How do I?
How do I make my research Open Access?
There are two main routes to Open Access – Green (free, via repository deposit) and Gold (pay-to-publish, via publishers):
Green free route: Lancaster University supports the Green (free) method of Open Access as the institutional cultural norm. Under Green open access, researchers deposit their paper (as soon as it has been accepted) in Lancaster University's PURE Research Information System and also a relevant subject repository if desired. The funder will set out the period after the completion of the research during which this must be done. Researchers should deposit the Author Accepted Manuscript of an article in the repository.
Gold pay-to-publish route: this involves researchers paying the journal publisher a fee (commonly known as an Article Processing Charge). On payment of the APC, the publisher then provides free online access to the article. Lancaster University Library has entered into many Read and Publish agreements that allow the Lancaster corresponding author to publish at no cost to themselves - see criteria for these agreements.
Pure Open Access journals may be found in the listing on the Directory of Open Access Journals website.
Funding for open access charges may be available. Please see the Funding page for information.
If you have any further queries please contact firstname.lastname@example.org.
- How do I license my research?
Document versions explained
In most cases you won't be permitted to upload the final publisher's version into PURE. Please check the publisher's policy. A detailed analysis of publisher policies for each journal can be found at the SHERPA/RoMEO website.
Usually you will deposit the Author Accepted Manuscript (AAM)/post-print.
Author Accepted Manuscript/Post-print
Many more publishers are willing to allow a post-print version (or accepted version) of the article to be deposited in a repository.
A post-print version of a research paper is the version that has been submitted to the publisher, peer reviewed, and subsequently amended by the author in line with recommendations. The post-print version is usually identical to the version that will appear in the journal but without the publisher’s layout and formatting (over which the publisher retains copyright).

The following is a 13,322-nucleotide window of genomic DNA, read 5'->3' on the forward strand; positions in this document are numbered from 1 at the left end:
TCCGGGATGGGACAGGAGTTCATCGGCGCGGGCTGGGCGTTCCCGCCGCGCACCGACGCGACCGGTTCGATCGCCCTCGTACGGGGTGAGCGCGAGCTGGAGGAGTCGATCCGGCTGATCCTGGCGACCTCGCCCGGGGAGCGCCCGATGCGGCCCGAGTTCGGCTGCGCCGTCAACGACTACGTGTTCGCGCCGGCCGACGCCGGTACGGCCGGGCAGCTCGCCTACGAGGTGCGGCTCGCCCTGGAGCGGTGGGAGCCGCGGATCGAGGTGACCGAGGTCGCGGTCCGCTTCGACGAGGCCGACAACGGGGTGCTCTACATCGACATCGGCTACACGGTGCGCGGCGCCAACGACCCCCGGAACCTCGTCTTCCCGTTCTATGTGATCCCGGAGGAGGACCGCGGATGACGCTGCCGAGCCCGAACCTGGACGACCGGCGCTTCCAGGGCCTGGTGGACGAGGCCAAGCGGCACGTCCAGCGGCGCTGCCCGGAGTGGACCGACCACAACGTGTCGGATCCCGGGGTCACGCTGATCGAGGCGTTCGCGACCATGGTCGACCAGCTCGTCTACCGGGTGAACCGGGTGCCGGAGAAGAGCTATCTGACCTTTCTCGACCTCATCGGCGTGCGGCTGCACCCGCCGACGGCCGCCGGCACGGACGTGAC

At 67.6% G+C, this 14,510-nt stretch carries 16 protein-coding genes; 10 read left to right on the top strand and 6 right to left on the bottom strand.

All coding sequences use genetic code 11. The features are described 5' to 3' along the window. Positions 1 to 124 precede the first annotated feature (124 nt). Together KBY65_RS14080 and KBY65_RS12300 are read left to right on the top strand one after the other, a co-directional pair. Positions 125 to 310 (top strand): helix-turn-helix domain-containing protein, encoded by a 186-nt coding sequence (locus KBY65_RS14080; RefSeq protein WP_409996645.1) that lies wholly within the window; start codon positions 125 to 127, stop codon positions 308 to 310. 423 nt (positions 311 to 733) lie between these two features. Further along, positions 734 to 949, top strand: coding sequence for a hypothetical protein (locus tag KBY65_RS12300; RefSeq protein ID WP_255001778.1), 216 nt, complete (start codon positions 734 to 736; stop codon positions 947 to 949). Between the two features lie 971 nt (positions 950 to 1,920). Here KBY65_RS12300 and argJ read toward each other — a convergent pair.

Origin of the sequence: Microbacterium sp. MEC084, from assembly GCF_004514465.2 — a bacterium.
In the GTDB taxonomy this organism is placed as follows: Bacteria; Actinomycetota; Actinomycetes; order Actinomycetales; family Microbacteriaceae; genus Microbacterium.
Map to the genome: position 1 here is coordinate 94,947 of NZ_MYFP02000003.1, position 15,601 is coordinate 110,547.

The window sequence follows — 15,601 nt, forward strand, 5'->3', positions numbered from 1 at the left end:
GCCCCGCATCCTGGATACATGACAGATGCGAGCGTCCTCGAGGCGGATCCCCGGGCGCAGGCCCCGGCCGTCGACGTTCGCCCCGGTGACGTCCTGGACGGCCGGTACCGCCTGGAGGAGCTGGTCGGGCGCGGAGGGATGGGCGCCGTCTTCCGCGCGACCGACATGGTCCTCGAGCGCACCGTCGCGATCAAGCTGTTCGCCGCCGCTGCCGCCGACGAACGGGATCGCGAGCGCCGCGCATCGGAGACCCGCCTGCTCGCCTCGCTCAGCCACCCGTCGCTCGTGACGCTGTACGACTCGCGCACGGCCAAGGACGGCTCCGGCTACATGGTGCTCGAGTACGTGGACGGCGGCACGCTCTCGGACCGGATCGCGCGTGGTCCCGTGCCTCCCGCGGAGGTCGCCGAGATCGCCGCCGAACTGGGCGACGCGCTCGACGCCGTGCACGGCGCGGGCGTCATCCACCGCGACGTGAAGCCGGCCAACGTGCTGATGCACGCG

It is therefore essential that researchers retain the post-print version of their paper so that a copy can be deposited in our repository PURE, where this is permitted.
In addition, researchers should consider alternatives to the typical publisher’s agreement which will normally require the researcher to assign all copyright to the publisher. Signing such an agreement severely restricts subsequent use and reuse of the paper by the author.
View an example of a full AAM on our repository.
A detailed analysis of publisher policies for each journal can be found at the SHERPA/RoMEOwebsite.
The publisher’s version of a paper is the version that appears in a journal including the publisher’s in-house formatting, layout and fonts, etc., as well as bibliographic details at the top or bottom of the page. Typically, publishers own copyright of the layout and formatting, and are very reluctant to allow the ‘publisher’s version’ to be deposited in a repository.
View an example of a full publisher's version of an article on our repository.
Date of Acceptance
The date of acceptance is the point at which the publisher notifies the author after all the academic alterations have been made. This is after the peer review process, but before the copy-editing and typesetting.
Remember, you can contact the Library for help and advice with any of the issues above: email@example.com.